Blackcabbit's World

Blackcabbit (aka. Dionnie Takahashi) is an illustrator living in Japan. She loves drawing whimsical animal characters, as well as doing handmade crafts to beautify the world she lives in.

Baby Celebrations – the Japanese Way 3 (First Festival)

Baby’s First Festival

A Japanese baby’s first festival celebration is known as Hatsu zekku (初節句). Only the initial event that falls under the five major festivals (Gosekku – 五節句) can be determined as a Hatsu zekku. These Gosekku festivals are events celebrating the change in seasons.

  • January 7: Nanakusa no sekku (七草の節句 / Festival of the Seven Herb), also known as the Jin jitsu (人日 / Human Day)
  • March 3: Momo no sekku (桃の節句 / Peach Festival), or more commonly known as the Hinamatsuri (ひな祭り / Doll’s Festival)
  • May 5: Tango no sekku (端午の節句 / Boy’s Day Celebration), or Kodomo no hi (こどものひ / Children’s Day), or Shobu no sekku (菖蒲の節句 / Iris Festival)
  • July 7: Tanabata (七夕 / the Star Festival)
  • September 9: Kiku no sekku (菊の節句 / Chrysanthemum Day)

Boy’s Day / Children’s Day

On May 5th, two months after his birthday, Baby had his Hatsu zekku (初節句 / First Festival). It was Children’s Day in Japan. Until recently, the national holiday was known as Tango no sekku (端午の節句 / Boy’s Day). Despite the name changed, it remains a boy-centered festival.

Like any Japanese household with sons, we displayed the Musha Ningyo (Warrior Dolls), or commonly known as Gogatsu Ningyo (五月人形 / May Dolls). A traditional set can be ridiculously expensive as it includes a splendid samurai armor suit and other exquisite warlike ornaments (i.e. sword, spears, bow, arrows, banners etc.) Hence nowadays, most families just use simple and contemporary Musha Ningyo to express the hope that their sons will acquire health, happiness, as well as samurai virtues such as courage and strength.

This one featuring Momo-Taro (Peach Boy)
– Little boys’ well-loved fictional hero.

Fortunately for us, we had a set handed down from one generation. My husband’s grandparents bought a set for him when he was only a few months old. It was displayed once and then was kept in storage for more than 30 years. This festival, the set was once again a stunning exhibit in the tatami room.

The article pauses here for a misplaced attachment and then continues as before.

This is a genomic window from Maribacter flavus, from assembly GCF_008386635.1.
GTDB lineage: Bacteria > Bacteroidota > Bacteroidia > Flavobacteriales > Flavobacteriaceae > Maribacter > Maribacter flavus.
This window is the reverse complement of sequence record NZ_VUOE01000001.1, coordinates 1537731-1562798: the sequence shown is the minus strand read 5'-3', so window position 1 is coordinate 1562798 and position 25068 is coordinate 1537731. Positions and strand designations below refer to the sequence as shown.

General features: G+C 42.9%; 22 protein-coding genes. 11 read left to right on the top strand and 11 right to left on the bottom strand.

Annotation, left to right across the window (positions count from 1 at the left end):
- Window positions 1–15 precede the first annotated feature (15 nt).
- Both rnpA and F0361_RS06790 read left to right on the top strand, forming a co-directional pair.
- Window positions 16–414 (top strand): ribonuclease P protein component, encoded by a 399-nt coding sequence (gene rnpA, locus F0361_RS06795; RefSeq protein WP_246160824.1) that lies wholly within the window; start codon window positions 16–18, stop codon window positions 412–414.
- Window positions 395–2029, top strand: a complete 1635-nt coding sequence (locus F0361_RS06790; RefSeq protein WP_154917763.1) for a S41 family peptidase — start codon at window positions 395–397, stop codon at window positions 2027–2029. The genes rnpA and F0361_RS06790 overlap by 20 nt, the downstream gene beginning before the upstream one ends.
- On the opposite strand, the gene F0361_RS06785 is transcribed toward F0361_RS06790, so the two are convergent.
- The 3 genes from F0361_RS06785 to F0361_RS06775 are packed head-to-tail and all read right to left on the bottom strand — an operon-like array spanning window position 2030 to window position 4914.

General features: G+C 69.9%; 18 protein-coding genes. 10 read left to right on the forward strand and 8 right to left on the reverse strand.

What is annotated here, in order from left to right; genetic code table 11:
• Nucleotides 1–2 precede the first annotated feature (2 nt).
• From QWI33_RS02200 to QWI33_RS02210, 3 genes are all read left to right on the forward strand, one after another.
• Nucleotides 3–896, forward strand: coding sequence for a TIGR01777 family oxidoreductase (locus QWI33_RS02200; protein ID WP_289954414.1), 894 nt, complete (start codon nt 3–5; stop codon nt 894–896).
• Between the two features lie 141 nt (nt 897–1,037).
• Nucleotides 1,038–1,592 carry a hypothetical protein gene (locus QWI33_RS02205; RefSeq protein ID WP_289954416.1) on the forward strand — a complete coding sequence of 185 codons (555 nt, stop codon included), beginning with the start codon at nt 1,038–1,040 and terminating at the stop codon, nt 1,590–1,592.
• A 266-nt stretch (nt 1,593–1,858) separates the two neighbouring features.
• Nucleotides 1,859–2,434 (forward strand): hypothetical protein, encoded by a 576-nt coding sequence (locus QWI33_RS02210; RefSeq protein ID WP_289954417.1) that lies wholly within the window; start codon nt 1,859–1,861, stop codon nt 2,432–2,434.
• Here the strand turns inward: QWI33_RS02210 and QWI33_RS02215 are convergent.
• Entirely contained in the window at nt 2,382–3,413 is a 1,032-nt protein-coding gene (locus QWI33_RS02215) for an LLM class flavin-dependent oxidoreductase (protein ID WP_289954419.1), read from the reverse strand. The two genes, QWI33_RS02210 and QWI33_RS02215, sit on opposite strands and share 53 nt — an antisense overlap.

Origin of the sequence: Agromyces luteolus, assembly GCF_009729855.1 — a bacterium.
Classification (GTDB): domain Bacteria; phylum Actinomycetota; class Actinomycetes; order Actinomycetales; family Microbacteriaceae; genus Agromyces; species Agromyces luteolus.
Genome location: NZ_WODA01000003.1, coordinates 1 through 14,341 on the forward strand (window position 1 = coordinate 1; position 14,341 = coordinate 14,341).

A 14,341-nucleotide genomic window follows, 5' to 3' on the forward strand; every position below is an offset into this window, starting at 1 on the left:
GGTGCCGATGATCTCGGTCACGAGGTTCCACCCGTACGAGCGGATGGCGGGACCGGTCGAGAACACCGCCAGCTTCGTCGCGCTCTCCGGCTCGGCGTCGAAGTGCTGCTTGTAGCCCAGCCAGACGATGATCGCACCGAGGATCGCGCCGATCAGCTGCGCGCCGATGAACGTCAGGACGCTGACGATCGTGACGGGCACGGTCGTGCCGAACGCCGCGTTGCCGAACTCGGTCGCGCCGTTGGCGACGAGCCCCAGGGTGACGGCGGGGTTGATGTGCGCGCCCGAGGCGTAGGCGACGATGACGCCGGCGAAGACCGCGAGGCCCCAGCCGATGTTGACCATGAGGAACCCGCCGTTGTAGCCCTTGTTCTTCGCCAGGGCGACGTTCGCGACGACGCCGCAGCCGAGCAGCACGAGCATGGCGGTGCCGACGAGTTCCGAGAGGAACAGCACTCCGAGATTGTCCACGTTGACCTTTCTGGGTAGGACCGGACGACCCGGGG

Oops, I just realized from the photo that the set was incomplete.
The bow/arrow and a pair of Japanese iris ornaments were left out.

Another prominent symbol of Tango no sekku is the Koinobori (鯉のぼり/ Carp-shaped Streamers), which is usually placed at the most windy exterior of the house. The Koinobori, is a depiction of carps swimming upstream against strong currents. By hoisting the streamers, parents hope for stamina, strength, determination and life advancement for their sons.

The Large (black) carp for the daddy, medium (red) carp for mummy,
and small (blue) carp for Baby.

Baby’s Koinobori toy.

Usually, Baby had his bath in the baby tub. However on Boy’s Day, he had the traditional Shobu yu (菖蒲湯 / Japanese Iris Bath) in the regular bathtub with his daddy. The Shobu (菖蒲 / Japanese Iris) is the symbolic plant of Tango no sekku, which is why the festival is also known as Shobu no sekku (菖蒲の節句 / Iris Festival). It has strong association with Boy’s Day because of its long narrow sword-like leaf and the same sound as 勝負 (Shobu / Fight). Parents hope that their sons will have victory in any match or competition, or otherwise to put up a good fight even in defeat.

RELATED LINK:

Baby Celebrations – the Japanese Way (Main Page)
Japanese Annual Events (Main Page)

Advertisements

2 comments on “Baby Celebrations – the Japanese Way 3 (First Festival)

  1. cathy
    December 24, 2010

    thank you for the great information! my husbasnd is japanese however his father is no longer with us and your site will definately help us make our son’s first boys day special :)
    thank you!

    • blackcabbit
      December 24, 2010

      Dearest Cathy, U are a wonderful mum and I’m sure you will continue to make every day a special day for your son. May you, your little boy and family be blessed with love, joy and warmth. Have a Merry Christmas and a blessed New Year! ^_^

Leave a Reply

Fill in your details below or click an icon to log in:

WordPress.com Logo

You are commenting using your WordPress.com account. Log Out / Change )

Twitter picture

You are commenting using your Twitter account. Log Out / Change )

Facebook photo

You are commenting using your Facebook account. Log Out / Change )

Google+ photo

You are commenting using your Google+ account. Log Out / Change )

Connecting to %s

Information

This entry was posted on May 14, 2010 by in Baby Log, Festivals / Holidays, Life in Japan and tagged , .
%d bloggers like this: